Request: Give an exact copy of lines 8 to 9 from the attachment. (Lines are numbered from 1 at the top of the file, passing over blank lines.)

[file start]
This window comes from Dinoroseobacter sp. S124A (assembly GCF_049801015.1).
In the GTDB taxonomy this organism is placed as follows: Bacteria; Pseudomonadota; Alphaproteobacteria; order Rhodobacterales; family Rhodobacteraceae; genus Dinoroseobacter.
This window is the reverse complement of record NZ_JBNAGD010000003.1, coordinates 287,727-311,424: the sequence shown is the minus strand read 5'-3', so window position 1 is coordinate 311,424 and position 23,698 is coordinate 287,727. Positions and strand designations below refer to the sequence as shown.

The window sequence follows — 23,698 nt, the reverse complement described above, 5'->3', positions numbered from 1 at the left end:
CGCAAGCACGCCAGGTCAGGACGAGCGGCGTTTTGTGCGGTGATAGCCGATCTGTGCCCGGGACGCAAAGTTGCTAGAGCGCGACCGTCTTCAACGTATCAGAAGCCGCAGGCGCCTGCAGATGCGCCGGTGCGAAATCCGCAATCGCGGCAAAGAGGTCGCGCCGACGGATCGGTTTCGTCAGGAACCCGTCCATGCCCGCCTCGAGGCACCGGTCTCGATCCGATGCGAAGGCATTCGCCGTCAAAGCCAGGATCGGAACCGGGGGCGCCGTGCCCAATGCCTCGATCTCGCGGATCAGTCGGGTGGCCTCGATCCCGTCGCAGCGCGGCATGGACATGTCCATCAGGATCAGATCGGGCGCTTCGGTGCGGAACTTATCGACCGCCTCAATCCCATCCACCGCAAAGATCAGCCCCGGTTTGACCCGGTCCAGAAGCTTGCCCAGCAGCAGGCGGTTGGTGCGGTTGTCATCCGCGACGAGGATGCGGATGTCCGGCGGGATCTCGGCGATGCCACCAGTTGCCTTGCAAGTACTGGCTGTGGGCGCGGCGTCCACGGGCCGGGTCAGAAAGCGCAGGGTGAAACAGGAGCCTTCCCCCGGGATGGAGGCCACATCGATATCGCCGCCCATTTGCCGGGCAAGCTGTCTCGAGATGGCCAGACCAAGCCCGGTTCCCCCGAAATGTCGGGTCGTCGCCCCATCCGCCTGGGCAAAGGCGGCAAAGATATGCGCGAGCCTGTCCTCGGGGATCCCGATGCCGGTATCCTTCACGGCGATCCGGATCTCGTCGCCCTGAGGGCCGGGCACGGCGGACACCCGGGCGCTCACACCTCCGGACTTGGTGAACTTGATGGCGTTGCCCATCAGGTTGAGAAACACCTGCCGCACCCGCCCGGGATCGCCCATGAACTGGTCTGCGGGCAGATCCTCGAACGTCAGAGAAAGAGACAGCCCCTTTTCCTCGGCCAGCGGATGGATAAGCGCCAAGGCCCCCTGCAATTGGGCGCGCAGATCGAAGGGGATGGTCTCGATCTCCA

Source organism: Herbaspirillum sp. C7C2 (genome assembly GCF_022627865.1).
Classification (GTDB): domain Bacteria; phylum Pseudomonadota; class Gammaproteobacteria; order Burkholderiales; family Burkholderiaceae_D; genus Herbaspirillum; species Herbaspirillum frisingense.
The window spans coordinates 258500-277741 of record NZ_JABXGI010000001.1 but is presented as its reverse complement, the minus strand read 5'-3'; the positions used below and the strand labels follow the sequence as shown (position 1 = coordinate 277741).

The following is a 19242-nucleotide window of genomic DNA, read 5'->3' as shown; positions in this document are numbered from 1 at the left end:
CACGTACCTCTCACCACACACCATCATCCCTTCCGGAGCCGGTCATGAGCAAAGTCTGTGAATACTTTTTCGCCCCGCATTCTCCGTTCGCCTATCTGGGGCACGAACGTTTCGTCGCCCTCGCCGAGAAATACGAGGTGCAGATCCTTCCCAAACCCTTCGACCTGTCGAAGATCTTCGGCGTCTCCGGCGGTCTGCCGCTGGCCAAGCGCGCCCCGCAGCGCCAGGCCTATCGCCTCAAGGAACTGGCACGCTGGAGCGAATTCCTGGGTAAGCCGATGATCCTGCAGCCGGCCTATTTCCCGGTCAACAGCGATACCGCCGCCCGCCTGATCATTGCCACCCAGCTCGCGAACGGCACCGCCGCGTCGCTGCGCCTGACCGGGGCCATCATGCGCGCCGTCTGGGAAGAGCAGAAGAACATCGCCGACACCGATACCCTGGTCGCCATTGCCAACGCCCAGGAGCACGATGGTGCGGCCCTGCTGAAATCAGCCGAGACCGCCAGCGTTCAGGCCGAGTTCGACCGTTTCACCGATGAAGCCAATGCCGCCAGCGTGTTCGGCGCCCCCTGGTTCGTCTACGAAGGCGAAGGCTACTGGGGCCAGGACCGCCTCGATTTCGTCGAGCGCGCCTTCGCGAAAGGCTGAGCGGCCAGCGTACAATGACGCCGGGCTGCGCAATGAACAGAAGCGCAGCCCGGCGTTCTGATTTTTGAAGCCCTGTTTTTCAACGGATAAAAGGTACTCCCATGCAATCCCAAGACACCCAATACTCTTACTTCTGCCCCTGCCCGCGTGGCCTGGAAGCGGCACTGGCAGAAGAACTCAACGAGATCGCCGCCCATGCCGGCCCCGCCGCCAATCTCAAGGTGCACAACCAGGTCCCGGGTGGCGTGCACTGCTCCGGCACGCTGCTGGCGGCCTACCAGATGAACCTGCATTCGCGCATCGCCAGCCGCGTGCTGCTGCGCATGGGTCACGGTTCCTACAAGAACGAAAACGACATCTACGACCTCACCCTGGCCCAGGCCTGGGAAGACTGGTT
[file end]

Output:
The window spans coordinates 258500-277741 of record NZ_JABXGI010000001.1 but is presented as its reverse complement, the minus strand read 5'-3'; the positions used below and the strand labels follow the sequence as shown (position 1 = coordinate 277741).

The following is a 19242-nucleotide window of genomic DNA, read 5'->3' as shown; positions in this document are numbered from 1 at the left end: